Wed 24 May 2017
In Sunny Emanuel Gat and Awir Leon have created a piece that has deceptively simple choreography. Awir Leon stands towards the back of the stage with a desk and a mic and sings songs he’s written himself (it’s the kind of music that I associate with a house party at two o'clock in the morning). This music is accompanied by ten dancers.
But I think my association with the two o'clock in the morning image is right. It’s specifically a house party though, not a club. It’s not as intense as a club. I think the choreography is about something much more informal. The music comes and goes. Dancers leave and come back with different costumes. There is an element of showing off, but not too much. None of the moves are spectacular. You sense the performers are highly skilled, but they’re leaving the acrobatic stuff for another time. Now they’re dancing with the music that Awir is playing. Feeling it. There is a lot happening at once. The ten dancers often break into separate groups doing separate things. There is so much to look at. Sometimes they speak to each other, giving each other instructions that the audience can't hear. And they seam to be rehearsing moves rather than performing them.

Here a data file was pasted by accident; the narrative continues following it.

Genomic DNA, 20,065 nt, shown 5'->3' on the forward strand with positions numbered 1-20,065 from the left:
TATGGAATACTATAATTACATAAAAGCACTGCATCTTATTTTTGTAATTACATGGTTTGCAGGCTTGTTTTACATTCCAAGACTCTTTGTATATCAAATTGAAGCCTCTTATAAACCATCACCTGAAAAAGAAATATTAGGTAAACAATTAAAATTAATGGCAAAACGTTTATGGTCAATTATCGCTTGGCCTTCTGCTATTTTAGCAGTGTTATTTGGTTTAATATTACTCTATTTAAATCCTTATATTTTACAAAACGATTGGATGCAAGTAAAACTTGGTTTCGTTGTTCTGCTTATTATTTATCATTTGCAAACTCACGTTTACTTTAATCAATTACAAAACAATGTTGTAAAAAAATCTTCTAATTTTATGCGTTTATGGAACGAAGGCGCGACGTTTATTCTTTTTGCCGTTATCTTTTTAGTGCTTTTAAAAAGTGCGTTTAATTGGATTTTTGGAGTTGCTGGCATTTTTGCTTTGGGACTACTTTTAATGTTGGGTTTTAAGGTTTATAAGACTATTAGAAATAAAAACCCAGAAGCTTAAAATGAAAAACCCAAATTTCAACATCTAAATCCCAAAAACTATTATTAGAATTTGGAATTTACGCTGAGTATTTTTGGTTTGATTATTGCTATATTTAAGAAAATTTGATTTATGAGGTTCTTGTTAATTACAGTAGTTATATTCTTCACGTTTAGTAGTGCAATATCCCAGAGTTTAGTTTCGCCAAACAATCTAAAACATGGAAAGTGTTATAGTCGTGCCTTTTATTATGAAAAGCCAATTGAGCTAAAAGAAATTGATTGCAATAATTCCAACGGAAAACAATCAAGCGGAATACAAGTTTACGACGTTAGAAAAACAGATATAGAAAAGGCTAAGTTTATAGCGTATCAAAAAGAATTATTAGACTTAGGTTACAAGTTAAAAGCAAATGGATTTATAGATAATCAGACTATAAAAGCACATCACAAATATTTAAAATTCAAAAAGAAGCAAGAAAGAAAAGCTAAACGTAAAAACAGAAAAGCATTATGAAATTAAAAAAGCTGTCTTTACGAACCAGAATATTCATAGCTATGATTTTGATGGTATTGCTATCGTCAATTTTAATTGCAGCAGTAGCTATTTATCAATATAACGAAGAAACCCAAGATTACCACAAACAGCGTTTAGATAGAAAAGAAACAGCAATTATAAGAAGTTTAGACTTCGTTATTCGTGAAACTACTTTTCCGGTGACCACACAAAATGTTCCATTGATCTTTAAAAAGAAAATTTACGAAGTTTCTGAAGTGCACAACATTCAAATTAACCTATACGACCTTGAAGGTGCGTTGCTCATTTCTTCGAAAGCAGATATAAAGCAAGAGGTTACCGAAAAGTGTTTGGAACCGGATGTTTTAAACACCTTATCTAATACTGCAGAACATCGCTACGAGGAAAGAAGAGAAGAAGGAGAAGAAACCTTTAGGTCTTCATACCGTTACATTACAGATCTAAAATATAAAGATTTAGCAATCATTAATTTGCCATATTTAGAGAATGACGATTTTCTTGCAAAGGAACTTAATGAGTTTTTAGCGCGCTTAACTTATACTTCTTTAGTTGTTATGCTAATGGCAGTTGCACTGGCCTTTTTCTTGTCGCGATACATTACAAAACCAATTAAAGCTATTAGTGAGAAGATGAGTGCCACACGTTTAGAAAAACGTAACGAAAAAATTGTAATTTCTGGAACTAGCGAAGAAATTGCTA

The atmosphere is low stakes but it’s compelling none the less. It’s informal but never boring as there’s always so much to look at.
But there seems to be something more complex going on that belies the simplicity of ten dancers and a pop singer. The show touched on how humans relate to each other, how we communicate, frailty, human failure. We saw people caring for each other, enjoying each other’s company, giving each other the chance to show off a little but also taking the chance themselves too when the time came. We saw them working together; as couples, as trios, as small groups. And this suggested its own humanity too.
I can’t pretend to explain this piece. What they were doing was simple but there was a lot mined from it. As Emanuel said himself in the post show discussion. “Choreography is about movement, time and space, but the answers to these three things are endless.”
Words by Dick Walsh, replacing Shane Bergin. Dick Walsh is a Dublin-based theatre maker.